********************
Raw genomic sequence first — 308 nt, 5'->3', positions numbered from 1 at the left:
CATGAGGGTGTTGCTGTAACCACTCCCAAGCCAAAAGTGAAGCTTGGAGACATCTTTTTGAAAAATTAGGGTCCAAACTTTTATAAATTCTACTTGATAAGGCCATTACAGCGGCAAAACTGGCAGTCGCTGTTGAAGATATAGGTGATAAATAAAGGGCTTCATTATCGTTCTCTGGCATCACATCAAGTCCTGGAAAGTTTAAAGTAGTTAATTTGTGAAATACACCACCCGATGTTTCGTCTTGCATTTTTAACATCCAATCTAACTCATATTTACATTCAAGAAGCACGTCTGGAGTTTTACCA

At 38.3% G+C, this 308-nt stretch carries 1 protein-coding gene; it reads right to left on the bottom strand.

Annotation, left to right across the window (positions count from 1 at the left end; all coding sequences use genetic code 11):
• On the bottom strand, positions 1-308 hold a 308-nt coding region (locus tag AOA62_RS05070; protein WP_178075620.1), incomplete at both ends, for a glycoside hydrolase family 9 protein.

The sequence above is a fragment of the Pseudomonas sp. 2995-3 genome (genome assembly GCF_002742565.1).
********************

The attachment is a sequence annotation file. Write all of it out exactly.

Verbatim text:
Raw genomic sequence first — 308 nt, 5'->3', positions numbered from 1 at the left:
CATGAGGGTGTTGCTGTAACCACTCCCAAGCCAAAAGTGAAGCTTGGAGACATCTTTTTGAAAAATTAGGGTCCAAACTTTTATAAATTCTACTTGATAAGGCCATTACAGCGGCAAAACTGGCAGTCGCTGTTGAAGATATAGGTGATAAATAAAGGGCTTCATTATCGTTCTCTGGCATCACATCAAGTCCTGGAAAGTTTAAAGTAGTTAATTTGTGAAATACACCACCCGATGTTTCGTCTTGCATTTTTAACATCCAATCTAACTCATATTTACATTCAAGAAGCACGTCTGGAGTTTTACCA

At 38.3% G+C, this 308-nt stretch carries 1 protein-coding gene; it reads right to left on the bottom strand.

Annotation, left to right across the window (positions count from 1 at the left end; all coding sequences use genetic code 11):
• On the bottom strand, positions 1-308 hold a 308-nt coding region (locus tag AOA62_RS05070; protein WP_178075620.1), incomplete at both ends, for a glycoside hydrolase family 9 protein.

The sequence above is a fragment of the Pseudomonas sp. 2995-3 genome (genome assembly GCF_002742565.1).